immigrant story is drama enough. The oil paintings, in shades of brown,
with rhythmic, sweeping lines, capture the vitality of the period, the
flowing crowds in the tenement streets, the workers in the garment
factory, and the brave young woman who finds in herself--in her own
shadow--the strength for her journey. There's a story like this in
nearly every family.
In the old days, times were tough: Cossacks would ride into villages, shouting and waving torches. Things were so bad that even the shadows wanted to run away. When the author's grandmother and her shadow met up one night in the middle of a potato field, it didn't take long for the two of them to decide to go to America. Weaving together a touching story and engaging illustrations, Rosenberg and Peck tell a beautiful tale of a young girl's long and difficult journey and of the special friend who kept her from ever being completely alone.
Introducing Shirley Braverman
By Hilma Wolitzer
|The adventures of a sixth-grader growing up in Brooklyn during World War II.|
The Legend of Freedom Hill
By Linda Jacobs Altman
In California in the 1850s, an African-American girl teams up with a Jewish
girl in a search for gold to save the black girl's mother from a slavecatcher.
Through perseverance, the two friends find enough gold to buy the freedom
of all the captured slaves. Using accurate details and lively language, this tale
of love, bravery, and friendship evokes a colorful era.
With a country-style conversational tone, Altman has written a delightful tale about the friendship between an African-American and a Jewish girl during the California Gold Rush. When Rosabel's mother is kidnapped by a slave-catcher, Rosabel goes to her friend Sophie's house. They immediately welcome her into their home, where she joins them for a Sabbath dinner and stays at their house overnight, where the two girls are determined to come up with a way to rescue Rosabel's mother. They eventually discover a gold mine that has gone unnoticed because it is too small for adults to enter. Altman gives a warm treatment to a topic rarely discussed in children's picture books. Watercolor illustrations emphasizing earth tones give the story a more authentic feel. An excellent story to bridge to discussions about history or simply to focus on a wonderful friendship.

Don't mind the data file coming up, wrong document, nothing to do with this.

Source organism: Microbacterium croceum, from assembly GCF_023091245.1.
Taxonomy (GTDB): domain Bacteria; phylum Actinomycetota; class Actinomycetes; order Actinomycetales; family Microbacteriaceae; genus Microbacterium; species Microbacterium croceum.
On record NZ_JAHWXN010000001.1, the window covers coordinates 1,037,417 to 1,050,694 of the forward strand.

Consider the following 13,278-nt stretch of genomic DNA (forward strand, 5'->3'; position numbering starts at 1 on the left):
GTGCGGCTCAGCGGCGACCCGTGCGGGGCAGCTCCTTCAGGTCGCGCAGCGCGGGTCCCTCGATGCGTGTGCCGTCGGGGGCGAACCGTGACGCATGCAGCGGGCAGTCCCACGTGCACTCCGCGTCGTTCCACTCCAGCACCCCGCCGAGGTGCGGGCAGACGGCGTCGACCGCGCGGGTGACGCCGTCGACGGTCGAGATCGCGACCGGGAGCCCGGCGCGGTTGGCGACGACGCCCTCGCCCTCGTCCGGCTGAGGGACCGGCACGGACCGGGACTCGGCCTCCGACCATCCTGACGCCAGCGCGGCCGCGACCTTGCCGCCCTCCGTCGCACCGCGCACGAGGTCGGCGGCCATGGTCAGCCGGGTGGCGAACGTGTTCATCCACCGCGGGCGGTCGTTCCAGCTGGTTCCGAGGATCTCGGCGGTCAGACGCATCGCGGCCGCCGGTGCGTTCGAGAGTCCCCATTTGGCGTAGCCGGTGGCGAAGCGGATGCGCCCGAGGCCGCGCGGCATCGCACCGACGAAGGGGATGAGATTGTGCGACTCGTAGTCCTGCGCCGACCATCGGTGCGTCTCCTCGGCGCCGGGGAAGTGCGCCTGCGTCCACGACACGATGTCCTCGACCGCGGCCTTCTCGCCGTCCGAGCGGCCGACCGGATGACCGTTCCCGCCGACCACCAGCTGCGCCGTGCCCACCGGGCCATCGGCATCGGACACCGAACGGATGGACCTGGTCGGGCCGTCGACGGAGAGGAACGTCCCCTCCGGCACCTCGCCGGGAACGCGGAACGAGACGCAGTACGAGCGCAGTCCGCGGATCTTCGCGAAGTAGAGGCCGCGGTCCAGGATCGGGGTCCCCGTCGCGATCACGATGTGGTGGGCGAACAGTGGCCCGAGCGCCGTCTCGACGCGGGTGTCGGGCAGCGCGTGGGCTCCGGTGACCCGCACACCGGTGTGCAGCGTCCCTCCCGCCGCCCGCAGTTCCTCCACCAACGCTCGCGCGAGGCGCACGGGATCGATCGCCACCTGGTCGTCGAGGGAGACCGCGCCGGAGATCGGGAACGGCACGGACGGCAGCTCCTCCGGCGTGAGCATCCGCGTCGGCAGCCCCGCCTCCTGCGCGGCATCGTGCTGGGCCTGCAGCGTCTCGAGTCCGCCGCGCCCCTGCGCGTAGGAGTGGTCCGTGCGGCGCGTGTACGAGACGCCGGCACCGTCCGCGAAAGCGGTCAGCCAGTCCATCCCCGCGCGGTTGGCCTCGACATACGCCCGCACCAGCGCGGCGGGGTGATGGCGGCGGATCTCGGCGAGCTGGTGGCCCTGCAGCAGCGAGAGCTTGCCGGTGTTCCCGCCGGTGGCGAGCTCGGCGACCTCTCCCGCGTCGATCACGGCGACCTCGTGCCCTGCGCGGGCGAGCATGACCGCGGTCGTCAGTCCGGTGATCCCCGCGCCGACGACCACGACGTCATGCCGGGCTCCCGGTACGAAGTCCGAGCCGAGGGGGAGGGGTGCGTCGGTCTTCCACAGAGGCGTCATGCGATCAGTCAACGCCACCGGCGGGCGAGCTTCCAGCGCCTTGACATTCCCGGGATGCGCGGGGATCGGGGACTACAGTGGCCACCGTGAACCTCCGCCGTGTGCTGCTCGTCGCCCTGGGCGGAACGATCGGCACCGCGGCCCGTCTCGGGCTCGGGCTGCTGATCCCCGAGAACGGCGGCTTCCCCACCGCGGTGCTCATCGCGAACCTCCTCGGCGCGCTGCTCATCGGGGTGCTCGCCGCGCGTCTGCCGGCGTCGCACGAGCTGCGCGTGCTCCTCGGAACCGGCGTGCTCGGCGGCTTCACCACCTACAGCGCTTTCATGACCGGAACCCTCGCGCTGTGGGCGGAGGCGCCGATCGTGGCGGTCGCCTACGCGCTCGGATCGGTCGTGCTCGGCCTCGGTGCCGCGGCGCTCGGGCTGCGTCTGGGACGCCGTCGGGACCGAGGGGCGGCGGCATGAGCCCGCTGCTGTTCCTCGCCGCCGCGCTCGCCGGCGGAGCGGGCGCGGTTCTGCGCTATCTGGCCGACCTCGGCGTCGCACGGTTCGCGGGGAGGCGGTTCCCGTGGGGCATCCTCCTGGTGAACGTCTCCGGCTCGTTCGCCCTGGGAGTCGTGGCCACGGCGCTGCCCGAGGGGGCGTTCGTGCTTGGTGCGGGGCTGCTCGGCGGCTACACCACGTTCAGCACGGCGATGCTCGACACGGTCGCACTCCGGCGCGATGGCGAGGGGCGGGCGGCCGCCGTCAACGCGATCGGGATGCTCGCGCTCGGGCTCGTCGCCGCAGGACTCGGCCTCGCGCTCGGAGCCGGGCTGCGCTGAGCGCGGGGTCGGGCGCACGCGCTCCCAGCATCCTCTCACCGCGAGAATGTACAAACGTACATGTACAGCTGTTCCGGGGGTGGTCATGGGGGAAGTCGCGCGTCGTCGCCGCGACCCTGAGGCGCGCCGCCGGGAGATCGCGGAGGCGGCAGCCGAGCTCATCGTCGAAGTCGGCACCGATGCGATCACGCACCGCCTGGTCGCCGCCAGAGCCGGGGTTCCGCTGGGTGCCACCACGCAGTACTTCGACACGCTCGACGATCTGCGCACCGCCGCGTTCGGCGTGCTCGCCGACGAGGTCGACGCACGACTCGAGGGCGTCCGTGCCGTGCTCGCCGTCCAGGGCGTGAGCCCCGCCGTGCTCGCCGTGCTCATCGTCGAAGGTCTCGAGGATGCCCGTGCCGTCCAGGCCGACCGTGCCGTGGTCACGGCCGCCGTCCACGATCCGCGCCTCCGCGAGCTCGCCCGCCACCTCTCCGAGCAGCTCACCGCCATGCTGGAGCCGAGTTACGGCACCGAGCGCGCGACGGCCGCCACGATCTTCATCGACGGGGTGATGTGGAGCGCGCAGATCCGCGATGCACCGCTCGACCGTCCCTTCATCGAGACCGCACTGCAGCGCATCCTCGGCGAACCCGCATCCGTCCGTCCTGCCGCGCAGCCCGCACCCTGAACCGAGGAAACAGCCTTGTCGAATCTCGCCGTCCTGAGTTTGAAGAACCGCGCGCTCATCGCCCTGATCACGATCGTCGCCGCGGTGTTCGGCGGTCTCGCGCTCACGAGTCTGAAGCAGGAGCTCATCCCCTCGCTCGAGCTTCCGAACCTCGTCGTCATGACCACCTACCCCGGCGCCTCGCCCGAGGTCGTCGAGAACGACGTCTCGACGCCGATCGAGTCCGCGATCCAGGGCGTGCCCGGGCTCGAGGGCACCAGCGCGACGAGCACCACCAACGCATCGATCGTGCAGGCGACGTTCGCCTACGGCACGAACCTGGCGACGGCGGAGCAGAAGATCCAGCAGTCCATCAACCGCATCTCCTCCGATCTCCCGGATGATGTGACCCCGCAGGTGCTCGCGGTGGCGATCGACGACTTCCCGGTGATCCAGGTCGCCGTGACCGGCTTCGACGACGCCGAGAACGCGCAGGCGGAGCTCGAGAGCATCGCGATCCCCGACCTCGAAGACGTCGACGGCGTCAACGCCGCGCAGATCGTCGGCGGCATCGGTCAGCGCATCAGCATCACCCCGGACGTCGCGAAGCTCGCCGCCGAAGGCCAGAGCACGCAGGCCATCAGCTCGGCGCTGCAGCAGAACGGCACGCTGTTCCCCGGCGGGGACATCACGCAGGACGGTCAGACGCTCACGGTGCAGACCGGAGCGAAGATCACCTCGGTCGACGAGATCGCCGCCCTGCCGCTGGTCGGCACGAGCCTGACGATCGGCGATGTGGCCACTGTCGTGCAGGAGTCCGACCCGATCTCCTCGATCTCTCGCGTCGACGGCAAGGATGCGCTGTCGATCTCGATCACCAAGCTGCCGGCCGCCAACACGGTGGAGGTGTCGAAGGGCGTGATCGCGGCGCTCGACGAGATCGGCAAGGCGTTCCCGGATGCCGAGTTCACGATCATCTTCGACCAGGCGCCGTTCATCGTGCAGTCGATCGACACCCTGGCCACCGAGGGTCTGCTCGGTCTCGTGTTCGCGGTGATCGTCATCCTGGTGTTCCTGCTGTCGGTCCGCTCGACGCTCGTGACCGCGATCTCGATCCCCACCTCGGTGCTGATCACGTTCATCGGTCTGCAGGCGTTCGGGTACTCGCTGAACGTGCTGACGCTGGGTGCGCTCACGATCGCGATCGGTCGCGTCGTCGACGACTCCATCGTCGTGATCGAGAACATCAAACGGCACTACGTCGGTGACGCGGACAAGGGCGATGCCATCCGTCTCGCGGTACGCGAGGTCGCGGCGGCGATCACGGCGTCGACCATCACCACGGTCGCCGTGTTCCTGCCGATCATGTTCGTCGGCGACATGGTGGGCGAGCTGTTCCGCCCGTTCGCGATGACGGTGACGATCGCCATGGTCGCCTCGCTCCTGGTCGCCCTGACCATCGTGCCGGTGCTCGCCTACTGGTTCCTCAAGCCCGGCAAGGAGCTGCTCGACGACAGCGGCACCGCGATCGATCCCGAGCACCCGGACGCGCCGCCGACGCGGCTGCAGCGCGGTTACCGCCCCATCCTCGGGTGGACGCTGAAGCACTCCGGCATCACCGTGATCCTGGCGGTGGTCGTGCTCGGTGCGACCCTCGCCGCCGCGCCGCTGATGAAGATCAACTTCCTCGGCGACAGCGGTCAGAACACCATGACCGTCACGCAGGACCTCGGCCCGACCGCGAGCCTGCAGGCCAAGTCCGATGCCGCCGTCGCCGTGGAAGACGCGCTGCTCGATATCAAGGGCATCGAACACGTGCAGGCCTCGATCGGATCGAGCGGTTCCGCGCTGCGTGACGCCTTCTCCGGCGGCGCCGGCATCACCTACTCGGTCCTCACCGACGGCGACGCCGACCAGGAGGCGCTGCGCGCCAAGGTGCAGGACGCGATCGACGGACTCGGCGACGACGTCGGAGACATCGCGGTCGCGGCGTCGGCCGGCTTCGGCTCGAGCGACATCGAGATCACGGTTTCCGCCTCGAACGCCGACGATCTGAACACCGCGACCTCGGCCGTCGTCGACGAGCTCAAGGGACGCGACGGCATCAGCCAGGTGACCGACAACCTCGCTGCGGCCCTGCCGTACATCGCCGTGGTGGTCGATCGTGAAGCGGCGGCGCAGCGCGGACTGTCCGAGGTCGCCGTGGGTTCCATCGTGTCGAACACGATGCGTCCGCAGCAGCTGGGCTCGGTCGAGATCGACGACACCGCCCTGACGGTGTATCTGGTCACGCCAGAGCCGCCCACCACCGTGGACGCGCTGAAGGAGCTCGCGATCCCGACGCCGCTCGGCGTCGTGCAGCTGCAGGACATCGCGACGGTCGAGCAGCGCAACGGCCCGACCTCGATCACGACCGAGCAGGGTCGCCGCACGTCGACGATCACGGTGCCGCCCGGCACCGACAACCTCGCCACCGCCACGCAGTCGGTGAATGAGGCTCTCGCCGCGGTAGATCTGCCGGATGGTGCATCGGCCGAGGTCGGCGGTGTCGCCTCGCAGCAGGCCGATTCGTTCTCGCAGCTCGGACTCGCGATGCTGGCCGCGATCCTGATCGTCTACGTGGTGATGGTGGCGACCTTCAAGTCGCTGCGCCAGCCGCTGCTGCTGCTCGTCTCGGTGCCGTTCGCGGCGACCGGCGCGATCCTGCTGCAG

On the Wings of Eagles : An Ethiopian Child's Story
A Jewish Ethiopian boy recounts the story of Israel's 1991 airlift rescue of his threatened people.
Menorah in the Night Sky
By Jaques J. M. Shore
A beautifully illustrated children's book, Menorah in the Night Sky draws on the miraculous events of Chanukah - the Festival of Lights - and tells the meaningful, yet simple story of two young boys, best friends in a lonely camp during the Holocaust, who discover their own Chanukah miracle. Looking to the stars each night, to provide the spark of light in place of the nightly Menorah candle, the two boys learn the value of hope and the miracle of faith.
A story of friendship and light, full of warmth and hope, richly illustrated and vividly told, Menorah in the Night Sky brings to life Zev and David, and their hopes and dreams, in a way that all children, and their parents too, will enjoy.
I Am Jewish American
By Elizabeth Weitzman
Rachel, a young girl living in Chicago, offers her perspective on the history, beliefs, and life style of her Jewish American community. In one-page chapters she touches on the reasons her grandmother's family left Eastern Europe, their journey to America, and their adjustment to a new land. She introduces topics such as the Sabbath, respect for learning, traditional foods, and her family's strong emotional and spiritual ties to Israel. Unfortunately, the author's use of the term "Wailing Wall" is no longer widely accepted; the preferred designation among Jews is now "Western Wall." The religious denomination represented is not identified, but a traditional, though not necessarily Orthodox, orientation is indicated. An informative full-color or sepia photograph faces each page of text. A useful and accessible book for children of all backgrounds.